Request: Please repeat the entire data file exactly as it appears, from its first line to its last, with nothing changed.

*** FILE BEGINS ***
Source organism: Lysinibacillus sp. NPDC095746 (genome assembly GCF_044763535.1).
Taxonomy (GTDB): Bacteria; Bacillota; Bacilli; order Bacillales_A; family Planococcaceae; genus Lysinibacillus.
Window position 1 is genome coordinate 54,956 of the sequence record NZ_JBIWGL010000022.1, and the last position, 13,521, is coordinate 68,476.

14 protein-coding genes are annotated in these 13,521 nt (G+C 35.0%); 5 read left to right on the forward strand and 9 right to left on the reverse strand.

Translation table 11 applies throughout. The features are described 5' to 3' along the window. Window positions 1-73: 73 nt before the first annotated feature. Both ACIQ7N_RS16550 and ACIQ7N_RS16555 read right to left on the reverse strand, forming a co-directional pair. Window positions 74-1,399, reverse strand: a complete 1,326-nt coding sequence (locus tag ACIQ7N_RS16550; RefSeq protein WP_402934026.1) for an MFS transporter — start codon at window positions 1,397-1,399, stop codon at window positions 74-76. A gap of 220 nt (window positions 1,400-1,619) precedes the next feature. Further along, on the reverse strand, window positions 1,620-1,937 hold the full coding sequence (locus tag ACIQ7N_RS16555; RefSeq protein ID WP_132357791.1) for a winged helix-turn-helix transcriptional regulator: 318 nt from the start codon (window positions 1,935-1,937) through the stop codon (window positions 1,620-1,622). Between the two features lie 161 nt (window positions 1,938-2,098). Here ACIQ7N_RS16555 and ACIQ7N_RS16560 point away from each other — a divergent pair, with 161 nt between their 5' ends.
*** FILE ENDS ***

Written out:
Source organism: Lysinibacillus sp. NPDC095746 (genome assembly GCF_044763535.1).
Taxonomy (GTDB): Bacteria; Bacillota; Bacilli; order Bacillales_A; family Planococcaceae; genus Lysinibacillus.
Window position 1 is genome coordinate 54,956 of the sequence record NZ_JBIWGL010000022.1, and the last position, 13,521, is coordinate 68,476.

14 protein-coding genes are annotated in these 13,521 nt (G+C 35.0%); 5 read left to right on the forward strand and 9 right to left on the reverse strand.

Translation table 11 applies throughout. The features are described 5' to 3' along the window. Window positions 1-73: 73 nt before the first annotated feature. Both ACIQ7N_RS16550 and ACIQ7N_RS16555 read right to left on the reverse strand, forming a co-directional pair. Window positions 74-1,399, reverse strand: a complete 1,326-nt coding sequence (locus tag ACIQ7N_RS16550; RefSeq protein WP_402934026.1) for an MFS transporter — start codon at window positions 1,397-1,399, stop codon at window positions 74-76. A gap of 220 nt (window positions 1,400-1,619) precedes the next feature. Further along, on the reverse strand, window positions 1,620-1,937 hold the full coding sequence (locus tag ACIQ7N_RS16555; RefSeq protein ID WP_132357791.1) for a winged helix-turn-helix transcriptional regulator: 318 nt from the start codon (window positions 1,935-1,937) through the stop codon (window positions 1,620-1,622). Between the two features lie 161 nt (window positions 1,938-2,098). Here ACIQ7N_RS16555 and ACIQ7N_RS16560 point away from each other — a divergent pair, with 161 nt between their 5' ends.